• Travel, Accommodation, Tourism
  • Wellbeing, Community / Social Services
Visit our privacy Policy for more information about our services, how New Statesman Media Group may use, process and share your personal data, including information on your rights in respect of your personal data and how you can unsubscribe from future marketing communications.

In US popular culture, snake oil sellers peddled their wares in Wild West medicine shows. In the UK they do so in much of the press, and relentlessly in the broadcast media. Even when BBC journalists know their claims are all garbage, most are too frightened to challenge them because they fear being picked out as another example of Remain bias by the right wing print media. Brexiters have all the time in the world to appear in the media because they do not need to analyse policies. They just pick up the latest sound bite and off they go.

No deal is like someone who hates modernity but cannot work out why, and so retreats to living as a hermit in a cave. It will not last long. No country on earth wants no trade deals, which is why recent history is all about new trade deals being done rather than undone. Just as Lexiters talk of deals with Bolivia and other countries that have “true socialist” governments, the Brexiters end state is for the UK to become an unincorporated territory of the US. Ask the people of Puerto Rico what that feels like.

Why do so many of the public still believe these lies, when it is obvious that these snake oil sellers lied or, to be too charitable, got it so wrong in 2016? Being fooled once is understandable, but twice in such quick succession? Well, not all those who vote Leave are fooled. In particular, a few of the “left behind” group have switched to Remain, while others in that group can see that no deal would hit them hard.

But a remarkable number of 2016 Leavers still back the snake oil sellers. One reason goes back to the media. The Brexiters pretend that Remain told just as many lies during the campaign, and that 2016 Project Fear has been proved to be such – and unfortunately too many in the broadcast media believe this. In reality, most forecasters got the decline of GDP and real wages as a result of the referendum over the last two years roughly right. As often happens, the media’s narrative and reality are very different, because the media does not talk to experts.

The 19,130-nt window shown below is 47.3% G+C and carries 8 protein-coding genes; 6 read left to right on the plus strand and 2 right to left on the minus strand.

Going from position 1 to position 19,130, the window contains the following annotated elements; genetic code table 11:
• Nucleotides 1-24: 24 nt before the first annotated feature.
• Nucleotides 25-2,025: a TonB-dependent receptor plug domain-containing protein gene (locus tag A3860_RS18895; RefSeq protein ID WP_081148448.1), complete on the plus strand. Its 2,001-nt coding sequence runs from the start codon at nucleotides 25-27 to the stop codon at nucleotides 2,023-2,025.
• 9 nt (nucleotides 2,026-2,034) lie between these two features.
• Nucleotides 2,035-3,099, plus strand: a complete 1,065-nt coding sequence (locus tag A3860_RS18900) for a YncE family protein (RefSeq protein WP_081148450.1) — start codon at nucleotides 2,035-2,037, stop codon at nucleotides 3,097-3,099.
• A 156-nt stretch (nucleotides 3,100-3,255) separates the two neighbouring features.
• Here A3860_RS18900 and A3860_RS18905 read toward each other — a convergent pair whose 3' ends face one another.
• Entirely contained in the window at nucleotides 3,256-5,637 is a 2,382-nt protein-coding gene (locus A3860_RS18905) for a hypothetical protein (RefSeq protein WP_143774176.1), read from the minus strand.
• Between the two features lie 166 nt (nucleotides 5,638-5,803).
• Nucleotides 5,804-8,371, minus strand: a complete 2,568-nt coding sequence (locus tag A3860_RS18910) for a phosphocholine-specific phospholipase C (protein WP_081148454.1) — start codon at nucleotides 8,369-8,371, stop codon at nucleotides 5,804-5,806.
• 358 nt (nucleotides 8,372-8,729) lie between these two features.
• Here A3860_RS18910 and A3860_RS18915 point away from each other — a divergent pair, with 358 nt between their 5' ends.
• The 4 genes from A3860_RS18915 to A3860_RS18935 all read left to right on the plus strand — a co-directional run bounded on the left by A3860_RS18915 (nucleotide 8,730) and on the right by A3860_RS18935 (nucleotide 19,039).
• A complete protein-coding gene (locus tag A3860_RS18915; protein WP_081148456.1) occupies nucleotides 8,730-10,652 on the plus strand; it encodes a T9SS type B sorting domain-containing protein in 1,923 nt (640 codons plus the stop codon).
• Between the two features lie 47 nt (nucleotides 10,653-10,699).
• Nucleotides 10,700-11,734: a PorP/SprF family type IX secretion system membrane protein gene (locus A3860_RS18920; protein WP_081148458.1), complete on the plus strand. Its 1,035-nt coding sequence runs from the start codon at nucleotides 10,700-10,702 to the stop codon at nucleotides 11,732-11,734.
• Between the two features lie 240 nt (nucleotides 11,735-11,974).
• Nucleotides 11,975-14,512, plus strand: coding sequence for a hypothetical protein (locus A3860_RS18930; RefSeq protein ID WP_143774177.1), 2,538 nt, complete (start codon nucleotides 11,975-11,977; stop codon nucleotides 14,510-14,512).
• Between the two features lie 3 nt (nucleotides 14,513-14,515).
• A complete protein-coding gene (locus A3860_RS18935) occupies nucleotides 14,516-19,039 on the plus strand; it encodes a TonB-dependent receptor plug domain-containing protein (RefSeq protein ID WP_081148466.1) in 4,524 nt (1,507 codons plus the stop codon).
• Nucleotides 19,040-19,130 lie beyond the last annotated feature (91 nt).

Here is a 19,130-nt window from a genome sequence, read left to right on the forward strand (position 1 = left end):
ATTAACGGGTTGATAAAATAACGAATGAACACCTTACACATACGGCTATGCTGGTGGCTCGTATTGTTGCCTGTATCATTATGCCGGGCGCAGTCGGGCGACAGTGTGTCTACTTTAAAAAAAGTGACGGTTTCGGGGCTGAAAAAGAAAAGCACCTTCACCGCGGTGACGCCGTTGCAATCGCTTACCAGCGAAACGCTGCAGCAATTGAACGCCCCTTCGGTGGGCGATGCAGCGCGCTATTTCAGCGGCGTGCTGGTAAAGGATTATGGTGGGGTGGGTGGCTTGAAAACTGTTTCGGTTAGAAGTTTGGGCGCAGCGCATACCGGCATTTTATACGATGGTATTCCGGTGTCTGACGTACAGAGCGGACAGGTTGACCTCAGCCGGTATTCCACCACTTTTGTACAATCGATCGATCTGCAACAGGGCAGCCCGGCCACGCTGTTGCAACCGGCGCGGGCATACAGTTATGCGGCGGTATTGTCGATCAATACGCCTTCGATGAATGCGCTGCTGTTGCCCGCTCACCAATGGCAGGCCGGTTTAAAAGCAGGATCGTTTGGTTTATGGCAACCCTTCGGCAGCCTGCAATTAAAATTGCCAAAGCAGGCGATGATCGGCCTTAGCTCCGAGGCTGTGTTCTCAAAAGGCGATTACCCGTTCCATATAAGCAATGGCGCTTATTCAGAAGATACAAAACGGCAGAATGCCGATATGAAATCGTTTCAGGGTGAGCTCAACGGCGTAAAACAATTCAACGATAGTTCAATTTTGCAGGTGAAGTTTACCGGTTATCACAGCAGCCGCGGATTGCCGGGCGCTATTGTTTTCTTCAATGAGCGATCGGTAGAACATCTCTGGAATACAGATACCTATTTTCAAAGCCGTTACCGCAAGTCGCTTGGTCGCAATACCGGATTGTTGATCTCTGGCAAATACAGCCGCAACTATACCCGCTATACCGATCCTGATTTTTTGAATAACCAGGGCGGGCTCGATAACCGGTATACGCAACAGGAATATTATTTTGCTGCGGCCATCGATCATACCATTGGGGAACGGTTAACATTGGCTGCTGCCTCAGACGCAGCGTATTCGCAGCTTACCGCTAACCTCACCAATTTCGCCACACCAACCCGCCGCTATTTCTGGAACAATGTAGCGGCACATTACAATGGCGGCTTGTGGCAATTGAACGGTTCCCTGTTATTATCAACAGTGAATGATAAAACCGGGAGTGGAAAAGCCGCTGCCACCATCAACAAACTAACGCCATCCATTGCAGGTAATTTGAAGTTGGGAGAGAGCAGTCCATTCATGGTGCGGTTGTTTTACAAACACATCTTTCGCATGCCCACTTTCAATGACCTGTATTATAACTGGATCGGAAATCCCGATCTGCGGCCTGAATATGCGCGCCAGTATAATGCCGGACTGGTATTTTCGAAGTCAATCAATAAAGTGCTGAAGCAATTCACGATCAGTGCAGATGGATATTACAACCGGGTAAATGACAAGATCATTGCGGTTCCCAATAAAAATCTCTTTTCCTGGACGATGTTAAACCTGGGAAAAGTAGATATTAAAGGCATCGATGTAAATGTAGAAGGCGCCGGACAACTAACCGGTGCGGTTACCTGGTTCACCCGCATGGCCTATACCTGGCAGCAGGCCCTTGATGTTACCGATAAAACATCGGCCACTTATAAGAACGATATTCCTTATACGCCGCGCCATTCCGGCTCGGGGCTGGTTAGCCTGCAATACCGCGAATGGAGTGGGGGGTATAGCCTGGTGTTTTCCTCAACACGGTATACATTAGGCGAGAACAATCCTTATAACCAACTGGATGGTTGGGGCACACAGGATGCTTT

However a misleading media narrative is not the only cause of popular belief in the virtues of no deal. We have, I fear, a UK example of Trump-support syndrome.

Many of Trump’s supporters accept that he lies all the time but still support him. They believe that Trump supports their identity and values. Social conservatives feel threatened by multiculturalism, by social liberalism, by feminism (no dealers tend to be men), by the green movement. They also tend to be nostalgic for an old order. What better figure to represent all that than Rees-Mogg? Of course the old order they remember involved an industrialised economy with strong unions and a strong welfare state, while a no-deal UK run by the Brexiters would be a completely service economy with few unions and little welfare state. This is an irony of no deal: its supporters are nostalgic for a pre-neoliberal past, while its leaders want to give them even more of neoliberal modernity. 

These Brexiter leaders are like the Republicans in the US they so admire: politicians armed with an ideology, who know little about the policies they peddle and the reality these policies would change. What they do specialise in is selling policies. The rest of the Conservative Party may be too attached to business to swallow no deal, but they were happy to enact austerity and the widespread use of sanctions for benefits. There may be some obvious liars who lie about lying, but more generally there is a party that continues to pretend that government cuts has nothing to do with an explosion in food bank use. The One Nation Tories of old are almost gone, and have little future in a party whose members, as Tim Bale explains, are obsessed with Brexit and mostly want no deal.

There will always be people who buy snake oil, particularly if it is linked by its sellers to medicines of old. If real snake oil sellers still existed today they would be banned from touting their wares.

The mechanism we used to have to keep these people out of politics was a critical media, but most of that media today seems either to be advertising the benefits of the snake oil, or incapable of challenging the snake oil sellers’ claims. The consequence of letting these charlatans run loose with no checks on the lies they tell is a country stockpiling food and medicine, and preparing to put troops on the streets – for no other reason but that too many people bought snake oil.

This piece originally appeared on Simon Wren-Lewis’s blog Mainly Macro.

Topics in this article :